Live Oak City Council voted to adopt the environmental review for the proposed soccer park and storm water detention facility at the September 19 meeting.
The proposed facility will be located on a 26 acre parcel southwest of Live Oak owned by the city. The state has tentatively approved a $1,850,000 grant for the project using funding from Proposition 84. Final approval for the grant is dependent upon the review assessing the environmental impacts the project will have.
Proposition 84 grant funds come from the state level to fund projects relating to safe drinking water and other water or waterway related projects, including park improvements and conservations efforts. To be eligible for such grant funding, the project has to demonstrate a need for the funds relating to some area of water quality and environmental preservation.
As part of the review process, city staff prepared a mitigated negative declaration for the project. This means the proposed soccer park and storm water detention facility is not likely to cause any negative environmental effects. The only provision is that if there are any archaeological or historic artifacts, or remains found during the construction of the project, work must halt until those items can be investigated.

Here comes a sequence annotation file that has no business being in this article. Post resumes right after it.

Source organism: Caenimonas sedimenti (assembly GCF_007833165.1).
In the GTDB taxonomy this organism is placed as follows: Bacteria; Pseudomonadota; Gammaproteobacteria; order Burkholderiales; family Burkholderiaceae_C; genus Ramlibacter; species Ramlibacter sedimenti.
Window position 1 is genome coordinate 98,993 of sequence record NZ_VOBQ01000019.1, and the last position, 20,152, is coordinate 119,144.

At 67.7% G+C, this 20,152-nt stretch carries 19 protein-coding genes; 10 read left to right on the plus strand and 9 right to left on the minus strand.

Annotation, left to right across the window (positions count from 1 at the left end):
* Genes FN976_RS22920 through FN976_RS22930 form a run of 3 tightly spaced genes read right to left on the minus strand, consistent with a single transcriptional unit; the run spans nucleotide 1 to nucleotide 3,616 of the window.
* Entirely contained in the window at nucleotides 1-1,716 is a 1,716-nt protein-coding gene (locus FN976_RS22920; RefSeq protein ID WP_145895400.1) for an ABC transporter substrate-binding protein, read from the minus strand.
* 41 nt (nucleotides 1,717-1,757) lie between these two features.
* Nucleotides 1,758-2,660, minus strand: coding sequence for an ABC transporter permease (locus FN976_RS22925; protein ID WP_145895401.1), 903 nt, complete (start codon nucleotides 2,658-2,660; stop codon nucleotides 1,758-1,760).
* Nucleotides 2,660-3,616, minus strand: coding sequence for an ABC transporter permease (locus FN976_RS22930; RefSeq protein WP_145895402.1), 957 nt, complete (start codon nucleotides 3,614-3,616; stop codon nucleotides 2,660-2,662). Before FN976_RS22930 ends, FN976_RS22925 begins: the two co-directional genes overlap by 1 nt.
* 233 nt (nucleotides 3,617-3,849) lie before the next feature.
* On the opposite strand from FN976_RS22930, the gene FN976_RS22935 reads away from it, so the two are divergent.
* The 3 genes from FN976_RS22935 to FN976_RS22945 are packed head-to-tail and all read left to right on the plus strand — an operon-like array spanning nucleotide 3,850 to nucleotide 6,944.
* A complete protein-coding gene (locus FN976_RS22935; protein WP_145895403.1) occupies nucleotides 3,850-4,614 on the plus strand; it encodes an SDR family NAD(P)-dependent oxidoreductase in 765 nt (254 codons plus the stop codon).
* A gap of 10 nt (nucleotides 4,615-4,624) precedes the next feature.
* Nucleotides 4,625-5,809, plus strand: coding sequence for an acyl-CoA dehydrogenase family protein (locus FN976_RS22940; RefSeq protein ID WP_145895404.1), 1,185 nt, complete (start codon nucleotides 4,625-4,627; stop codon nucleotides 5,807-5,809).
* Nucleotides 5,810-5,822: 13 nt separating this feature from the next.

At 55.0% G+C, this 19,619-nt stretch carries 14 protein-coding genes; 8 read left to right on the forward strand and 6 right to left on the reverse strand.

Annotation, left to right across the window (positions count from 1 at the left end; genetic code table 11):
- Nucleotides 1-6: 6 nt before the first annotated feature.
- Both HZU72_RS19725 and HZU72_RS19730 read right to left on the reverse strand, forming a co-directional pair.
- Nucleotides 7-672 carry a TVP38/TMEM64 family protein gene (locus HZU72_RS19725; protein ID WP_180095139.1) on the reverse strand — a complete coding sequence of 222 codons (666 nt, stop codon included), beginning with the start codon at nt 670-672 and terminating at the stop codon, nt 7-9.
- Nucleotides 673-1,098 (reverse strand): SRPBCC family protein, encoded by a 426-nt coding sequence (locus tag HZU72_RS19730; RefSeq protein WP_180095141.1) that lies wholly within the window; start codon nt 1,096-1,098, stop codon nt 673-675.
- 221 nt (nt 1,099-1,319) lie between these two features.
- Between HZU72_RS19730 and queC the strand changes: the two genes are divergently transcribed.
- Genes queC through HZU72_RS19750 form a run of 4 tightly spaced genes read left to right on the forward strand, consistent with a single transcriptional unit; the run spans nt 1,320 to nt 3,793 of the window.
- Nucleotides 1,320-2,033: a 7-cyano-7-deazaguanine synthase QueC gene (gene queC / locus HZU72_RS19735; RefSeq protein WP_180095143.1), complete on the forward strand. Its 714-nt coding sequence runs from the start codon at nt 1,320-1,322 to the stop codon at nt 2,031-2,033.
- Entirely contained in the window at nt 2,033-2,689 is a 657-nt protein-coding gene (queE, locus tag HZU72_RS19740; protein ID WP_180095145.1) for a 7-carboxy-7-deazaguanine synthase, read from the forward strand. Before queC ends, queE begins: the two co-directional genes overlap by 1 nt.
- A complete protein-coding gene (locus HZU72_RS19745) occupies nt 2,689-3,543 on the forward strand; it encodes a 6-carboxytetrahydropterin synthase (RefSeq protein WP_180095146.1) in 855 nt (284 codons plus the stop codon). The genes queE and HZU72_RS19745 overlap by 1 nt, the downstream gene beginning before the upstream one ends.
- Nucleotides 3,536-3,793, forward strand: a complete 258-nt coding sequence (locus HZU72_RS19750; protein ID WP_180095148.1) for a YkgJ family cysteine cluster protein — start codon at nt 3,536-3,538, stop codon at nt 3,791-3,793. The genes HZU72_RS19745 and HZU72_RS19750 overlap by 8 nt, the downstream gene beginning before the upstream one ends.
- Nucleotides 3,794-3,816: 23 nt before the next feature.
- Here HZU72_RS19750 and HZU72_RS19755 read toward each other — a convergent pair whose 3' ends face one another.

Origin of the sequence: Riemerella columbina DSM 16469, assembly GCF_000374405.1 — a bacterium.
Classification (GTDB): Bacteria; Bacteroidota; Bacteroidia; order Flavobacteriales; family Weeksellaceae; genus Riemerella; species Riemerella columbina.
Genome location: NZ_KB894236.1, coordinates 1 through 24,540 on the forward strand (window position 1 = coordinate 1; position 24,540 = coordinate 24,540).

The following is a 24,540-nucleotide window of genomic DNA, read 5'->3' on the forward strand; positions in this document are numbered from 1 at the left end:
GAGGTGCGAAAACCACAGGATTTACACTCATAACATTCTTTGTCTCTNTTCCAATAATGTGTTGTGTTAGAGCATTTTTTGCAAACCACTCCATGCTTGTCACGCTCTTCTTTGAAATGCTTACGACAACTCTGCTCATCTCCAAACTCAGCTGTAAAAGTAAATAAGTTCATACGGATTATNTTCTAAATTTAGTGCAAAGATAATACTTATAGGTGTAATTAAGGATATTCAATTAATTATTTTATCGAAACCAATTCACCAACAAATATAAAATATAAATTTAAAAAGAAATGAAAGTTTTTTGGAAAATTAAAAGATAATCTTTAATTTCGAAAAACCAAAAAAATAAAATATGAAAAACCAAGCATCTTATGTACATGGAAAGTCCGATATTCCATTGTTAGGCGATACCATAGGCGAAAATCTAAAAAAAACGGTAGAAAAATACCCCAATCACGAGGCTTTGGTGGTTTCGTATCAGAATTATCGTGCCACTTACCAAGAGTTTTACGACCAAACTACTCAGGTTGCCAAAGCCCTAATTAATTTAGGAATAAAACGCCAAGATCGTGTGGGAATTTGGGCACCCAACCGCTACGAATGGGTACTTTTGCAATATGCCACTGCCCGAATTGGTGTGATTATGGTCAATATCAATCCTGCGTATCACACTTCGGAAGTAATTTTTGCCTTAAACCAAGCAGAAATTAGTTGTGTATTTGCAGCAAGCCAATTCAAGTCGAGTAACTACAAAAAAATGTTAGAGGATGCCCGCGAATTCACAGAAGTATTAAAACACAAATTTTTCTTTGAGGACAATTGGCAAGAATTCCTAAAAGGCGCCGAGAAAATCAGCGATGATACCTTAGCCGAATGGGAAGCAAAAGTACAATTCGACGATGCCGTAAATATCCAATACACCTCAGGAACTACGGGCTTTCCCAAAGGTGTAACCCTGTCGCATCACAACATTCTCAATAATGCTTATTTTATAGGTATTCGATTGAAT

The new proposed park will be graded to two levels and a portion of the property will remain at its existing surface level for park structures such as a concession stand, storage and restrooms. The mid-level ground will become the soccer fields, as currently planned there will be three, to which there is only expected to be minimal flooding from the low-level storm water detention area.
Current representations of the project are preliminary, and workshops with the pubic to discuss the project and gain community input will be scheduled as the project progresses, explained Finance Director, Satwant Takhar.
Last year 80 children were signed up to play soccer with the City, this year there have been over 190 sign ups, Mayor Gary Baland explained as part of his excitement to get this project underway. In addition, any dirt removed from the planned site will be used in the new Levee project as well, as it contains the right mix of soil and mineral types for that project. Therefore the project will have dual benefits to the city, not just as a soccer field and storm water detention facility but also benefiting the new Levee system.